Increased interest in arctic port plans as ice melts

The Port of Nome’s inner harbor. Credit: Yereth Rosen

As ice melts around the Bering strait – the body of water separating the USA and Russia – the Alaskan city of Nome plans to expand its existing port into the only deep-water port in United States Arctic waters.

The mayor of Nome, Richard Beneville, hopes the port expansion will serve as a full-service support centre for vessel traffic passing through the strait.

While the port of Nome is situated south of the Arctic circle, it is closer than the current full-service deep water port that US vessels rely on, 1,600 km away, the Dutch Harbour at the Aleutian Island of Unalaska.

Joy Baker, port director of Nome, commented, “Putting a deep water port in Nome is a critical piece of the existing opportunities in the Arctic, in my opinion, because there’s no deep-water port north of Dutch Harbour.”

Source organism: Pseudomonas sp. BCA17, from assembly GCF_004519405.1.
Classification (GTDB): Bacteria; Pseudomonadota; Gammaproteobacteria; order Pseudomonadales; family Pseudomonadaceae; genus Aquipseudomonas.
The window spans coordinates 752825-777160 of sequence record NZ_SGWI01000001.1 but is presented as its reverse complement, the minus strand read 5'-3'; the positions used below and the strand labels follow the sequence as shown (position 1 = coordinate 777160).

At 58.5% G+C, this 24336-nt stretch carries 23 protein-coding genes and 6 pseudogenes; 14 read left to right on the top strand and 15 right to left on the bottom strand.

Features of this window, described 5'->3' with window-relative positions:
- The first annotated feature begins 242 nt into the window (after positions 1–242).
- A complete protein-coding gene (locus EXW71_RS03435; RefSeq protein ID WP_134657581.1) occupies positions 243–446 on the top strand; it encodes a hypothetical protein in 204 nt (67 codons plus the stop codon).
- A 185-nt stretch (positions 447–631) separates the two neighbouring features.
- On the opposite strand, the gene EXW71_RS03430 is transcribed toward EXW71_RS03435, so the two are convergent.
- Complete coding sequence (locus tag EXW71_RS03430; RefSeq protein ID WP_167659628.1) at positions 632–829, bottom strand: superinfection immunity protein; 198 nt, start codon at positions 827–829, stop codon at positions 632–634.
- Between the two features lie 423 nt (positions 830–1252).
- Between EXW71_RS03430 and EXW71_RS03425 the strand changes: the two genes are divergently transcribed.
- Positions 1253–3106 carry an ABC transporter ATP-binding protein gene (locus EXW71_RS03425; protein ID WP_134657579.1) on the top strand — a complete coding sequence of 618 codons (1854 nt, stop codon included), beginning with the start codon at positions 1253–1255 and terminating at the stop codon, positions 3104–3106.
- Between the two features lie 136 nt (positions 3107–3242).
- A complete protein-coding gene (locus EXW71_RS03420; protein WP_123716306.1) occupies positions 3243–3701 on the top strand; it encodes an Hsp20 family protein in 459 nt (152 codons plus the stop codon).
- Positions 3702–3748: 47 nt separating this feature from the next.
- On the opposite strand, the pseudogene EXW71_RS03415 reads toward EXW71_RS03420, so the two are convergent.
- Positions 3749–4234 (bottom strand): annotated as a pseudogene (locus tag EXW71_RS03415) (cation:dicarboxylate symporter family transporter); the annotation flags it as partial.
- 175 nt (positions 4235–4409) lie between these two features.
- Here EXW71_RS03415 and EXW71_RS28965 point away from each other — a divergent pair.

Nome has a population of 3,800 people, with an airport, hospital and commercial centre, placing it in good stead to become a future regional hub.

The port has already drawn the attention of the US Army Corps of Engineers. Through a process of elimination it was deemed the most appropriate site to be the first deep water US Arctic port.

The corps drafted an initial plan in May 2019 to double an existing causeway of 914 m and build a second causeway of the same distance. The seafloor would be dredged, lowering the current depth of 7 m to 12 m, to accommodate larger vessels traveling through the region.

The corps will release a finalised version of the port study later in the year, with approval from Congress and added investment, construction is expected to begin mid-2020 at an estimated cost of USD500 million.